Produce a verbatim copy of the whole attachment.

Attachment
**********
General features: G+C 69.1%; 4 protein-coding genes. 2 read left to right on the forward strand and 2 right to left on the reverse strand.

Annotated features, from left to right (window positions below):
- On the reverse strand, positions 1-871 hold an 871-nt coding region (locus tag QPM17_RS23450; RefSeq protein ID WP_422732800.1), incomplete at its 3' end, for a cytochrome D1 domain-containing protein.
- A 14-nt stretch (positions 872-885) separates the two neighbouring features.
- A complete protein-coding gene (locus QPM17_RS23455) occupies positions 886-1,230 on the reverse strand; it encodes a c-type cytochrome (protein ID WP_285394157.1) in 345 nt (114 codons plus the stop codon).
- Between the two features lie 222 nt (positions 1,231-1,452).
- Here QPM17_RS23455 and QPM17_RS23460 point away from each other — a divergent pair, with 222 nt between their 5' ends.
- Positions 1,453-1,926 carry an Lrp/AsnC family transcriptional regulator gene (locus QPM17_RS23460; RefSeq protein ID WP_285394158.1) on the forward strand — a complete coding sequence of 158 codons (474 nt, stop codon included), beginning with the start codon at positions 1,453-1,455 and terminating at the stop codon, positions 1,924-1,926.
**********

General features: G+C 69.1%; 4 protein-coding genes. 2 read left to right on the forward strand and 2 right to left on the reverse strand.

Annotated features, from left to right (window positions below):
- On the reverse strand, positions 1-871 hold an 871-nt coding region (locus tag QPM17_RS23450; RefSeq protein ID WP_422732800.1), incomplete at its 3' end, for a cytochrome D1 domain-containing protein.
- A 14-nt stretch (positions 872-885) separates the two neighbouring features.
- A complete protein-coding gene (locus QPM17_RS23455) occupies positions 886-1,230 on the reverse strand; it encodes a c-type cytochrome (protein ID WP_285394157.1) in 345 nt (114 codons plus the stop codon).
- Between the two features lie 222 nt (positions 1,231-1,452).
- Here QPM17_RS23455 and QPM17_RS23460 point away from each other — a divergent pair, with 222 nt between their 5' ends.
- Positions 1,453-1,926 carry an Lrp/AsnC family transcriptional regulator gene (locus QPM17_RS23460; RefSeq protein ID WP_285394158.1) on the forward strand — a complete coding sequence of 158 codons (474 nt, stop codon included), beginning with the start codon at positions 1,453-1,455 and terminating at the stop codon, positions 1,924-1,926.